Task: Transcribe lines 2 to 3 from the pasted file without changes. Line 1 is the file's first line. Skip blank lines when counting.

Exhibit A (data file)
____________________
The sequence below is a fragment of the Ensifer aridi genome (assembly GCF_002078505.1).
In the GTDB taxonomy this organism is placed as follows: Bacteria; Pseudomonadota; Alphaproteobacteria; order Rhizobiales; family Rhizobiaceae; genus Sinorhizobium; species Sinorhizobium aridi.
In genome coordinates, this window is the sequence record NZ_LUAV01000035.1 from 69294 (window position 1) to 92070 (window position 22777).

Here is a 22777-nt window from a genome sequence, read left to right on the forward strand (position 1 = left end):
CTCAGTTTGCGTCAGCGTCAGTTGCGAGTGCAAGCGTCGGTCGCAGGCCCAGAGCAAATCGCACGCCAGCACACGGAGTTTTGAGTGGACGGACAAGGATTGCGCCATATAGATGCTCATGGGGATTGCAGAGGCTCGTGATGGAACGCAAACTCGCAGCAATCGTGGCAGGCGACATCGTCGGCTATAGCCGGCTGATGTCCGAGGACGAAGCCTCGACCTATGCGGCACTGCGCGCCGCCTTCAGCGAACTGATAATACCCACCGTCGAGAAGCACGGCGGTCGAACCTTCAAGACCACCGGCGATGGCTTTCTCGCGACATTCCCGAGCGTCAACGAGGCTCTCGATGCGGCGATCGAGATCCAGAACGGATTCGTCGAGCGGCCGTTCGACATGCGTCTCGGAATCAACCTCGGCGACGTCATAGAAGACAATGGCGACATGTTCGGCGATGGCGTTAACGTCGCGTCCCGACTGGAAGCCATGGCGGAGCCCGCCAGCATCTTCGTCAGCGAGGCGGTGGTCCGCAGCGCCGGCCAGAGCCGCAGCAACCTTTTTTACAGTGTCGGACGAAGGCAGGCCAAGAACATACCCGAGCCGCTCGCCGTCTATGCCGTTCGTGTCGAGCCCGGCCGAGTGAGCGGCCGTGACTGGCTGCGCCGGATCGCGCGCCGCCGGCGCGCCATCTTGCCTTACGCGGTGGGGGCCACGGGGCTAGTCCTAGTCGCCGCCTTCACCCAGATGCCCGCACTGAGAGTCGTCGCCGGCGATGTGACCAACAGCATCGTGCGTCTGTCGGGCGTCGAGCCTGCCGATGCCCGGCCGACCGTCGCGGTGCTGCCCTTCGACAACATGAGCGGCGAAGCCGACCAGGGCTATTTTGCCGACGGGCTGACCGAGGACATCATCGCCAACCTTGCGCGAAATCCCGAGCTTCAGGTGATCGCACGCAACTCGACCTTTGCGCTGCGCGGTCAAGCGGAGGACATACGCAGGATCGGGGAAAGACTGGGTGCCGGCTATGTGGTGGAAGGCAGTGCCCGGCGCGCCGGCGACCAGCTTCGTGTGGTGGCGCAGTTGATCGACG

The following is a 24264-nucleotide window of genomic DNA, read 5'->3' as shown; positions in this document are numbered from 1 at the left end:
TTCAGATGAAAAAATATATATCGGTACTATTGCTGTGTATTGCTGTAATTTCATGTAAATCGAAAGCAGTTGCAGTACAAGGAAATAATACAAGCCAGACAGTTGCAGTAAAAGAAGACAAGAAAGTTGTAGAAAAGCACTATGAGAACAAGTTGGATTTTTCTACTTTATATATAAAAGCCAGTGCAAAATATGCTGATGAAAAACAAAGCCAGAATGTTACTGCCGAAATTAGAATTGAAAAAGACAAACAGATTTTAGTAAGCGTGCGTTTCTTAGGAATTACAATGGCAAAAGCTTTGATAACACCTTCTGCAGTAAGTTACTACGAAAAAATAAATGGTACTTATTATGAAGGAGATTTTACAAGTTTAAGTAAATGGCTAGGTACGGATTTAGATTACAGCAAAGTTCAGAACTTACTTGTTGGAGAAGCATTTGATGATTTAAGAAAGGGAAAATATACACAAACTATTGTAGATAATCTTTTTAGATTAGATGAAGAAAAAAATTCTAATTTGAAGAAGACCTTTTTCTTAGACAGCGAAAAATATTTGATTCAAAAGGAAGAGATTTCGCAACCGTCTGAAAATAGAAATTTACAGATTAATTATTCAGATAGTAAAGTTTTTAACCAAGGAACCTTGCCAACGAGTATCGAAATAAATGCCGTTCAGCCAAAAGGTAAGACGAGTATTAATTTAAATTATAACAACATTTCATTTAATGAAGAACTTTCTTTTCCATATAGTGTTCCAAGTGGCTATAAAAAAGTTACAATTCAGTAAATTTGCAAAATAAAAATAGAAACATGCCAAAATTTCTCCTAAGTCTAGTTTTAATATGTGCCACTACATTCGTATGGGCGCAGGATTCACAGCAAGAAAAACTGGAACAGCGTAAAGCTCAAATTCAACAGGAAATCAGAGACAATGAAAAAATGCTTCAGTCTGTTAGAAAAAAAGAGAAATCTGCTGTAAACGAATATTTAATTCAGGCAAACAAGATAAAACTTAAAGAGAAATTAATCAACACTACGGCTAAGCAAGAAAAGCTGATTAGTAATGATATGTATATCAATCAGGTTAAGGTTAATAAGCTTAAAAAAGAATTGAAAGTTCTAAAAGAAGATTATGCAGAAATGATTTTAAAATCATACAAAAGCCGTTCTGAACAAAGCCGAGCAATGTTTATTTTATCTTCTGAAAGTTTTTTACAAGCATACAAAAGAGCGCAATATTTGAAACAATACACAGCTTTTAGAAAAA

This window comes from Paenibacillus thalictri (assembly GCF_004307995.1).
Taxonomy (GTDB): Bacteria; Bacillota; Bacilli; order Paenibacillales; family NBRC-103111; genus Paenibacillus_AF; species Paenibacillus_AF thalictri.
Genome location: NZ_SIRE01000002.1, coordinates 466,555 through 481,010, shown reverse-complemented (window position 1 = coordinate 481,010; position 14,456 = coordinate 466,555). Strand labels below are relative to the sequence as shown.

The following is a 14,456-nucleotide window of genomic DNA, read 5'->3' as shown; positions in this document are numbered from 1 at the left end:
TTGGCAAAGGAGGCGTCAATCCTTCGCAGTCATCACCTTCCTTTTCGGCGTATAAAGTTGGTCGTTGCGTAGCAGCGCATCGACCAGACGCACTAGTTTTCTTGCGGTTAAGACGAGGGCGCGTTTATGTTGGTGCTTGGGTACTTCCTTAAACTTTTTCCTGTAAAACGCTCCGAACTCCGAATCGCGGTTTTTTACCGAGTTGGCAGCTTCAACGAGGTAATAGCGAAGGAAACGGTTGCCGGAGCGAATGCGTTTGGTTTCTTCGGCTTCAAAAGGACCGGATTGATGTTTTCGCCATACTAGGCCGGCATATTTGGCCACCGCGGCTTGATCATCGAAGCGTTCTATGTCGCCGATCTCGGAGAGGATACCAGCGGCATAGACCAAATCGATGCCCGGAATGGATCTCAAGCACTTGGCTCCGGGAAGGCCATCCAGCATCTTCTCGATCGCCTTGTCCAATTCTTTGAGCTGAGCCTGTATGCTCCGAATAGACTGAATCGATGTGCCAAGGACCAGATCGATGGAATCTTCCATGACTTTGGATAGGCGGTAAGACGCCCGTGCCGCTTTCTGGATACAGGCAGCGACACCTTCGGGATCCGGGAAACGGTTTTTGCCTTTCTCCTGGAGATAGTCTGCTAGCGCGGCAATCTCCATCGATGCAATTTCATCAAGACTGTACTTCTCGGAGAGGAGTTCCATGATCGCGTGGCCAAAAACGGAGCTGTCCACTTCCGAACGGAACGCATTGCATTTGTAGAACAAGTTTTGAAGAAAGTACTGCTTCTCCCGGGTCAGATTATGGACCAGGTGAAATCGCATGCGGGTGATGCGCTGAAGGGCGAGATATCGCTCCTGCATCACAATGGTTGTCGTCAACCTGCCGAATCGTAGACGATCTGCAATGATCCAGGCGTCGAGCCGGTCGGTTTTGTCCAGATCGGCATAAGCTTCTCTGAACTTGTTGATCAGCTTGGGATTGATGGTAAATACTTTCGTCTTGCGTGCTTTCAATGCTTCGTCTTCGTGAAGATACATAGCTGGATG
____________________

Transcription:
In the GTDB taxonomy this organism is placed as follows: Bacteria; Pseudomonadota; Alphaproteobacteria; order Rhizobiales; family Rhizobiaceae; genus Sinorhizobium; species Sinorhizobium aridi.
In genome coordinates, this window is the sequence record NZ_LUAV01000035.1 from 69294 (window position 1) to 92070 (window position 22777).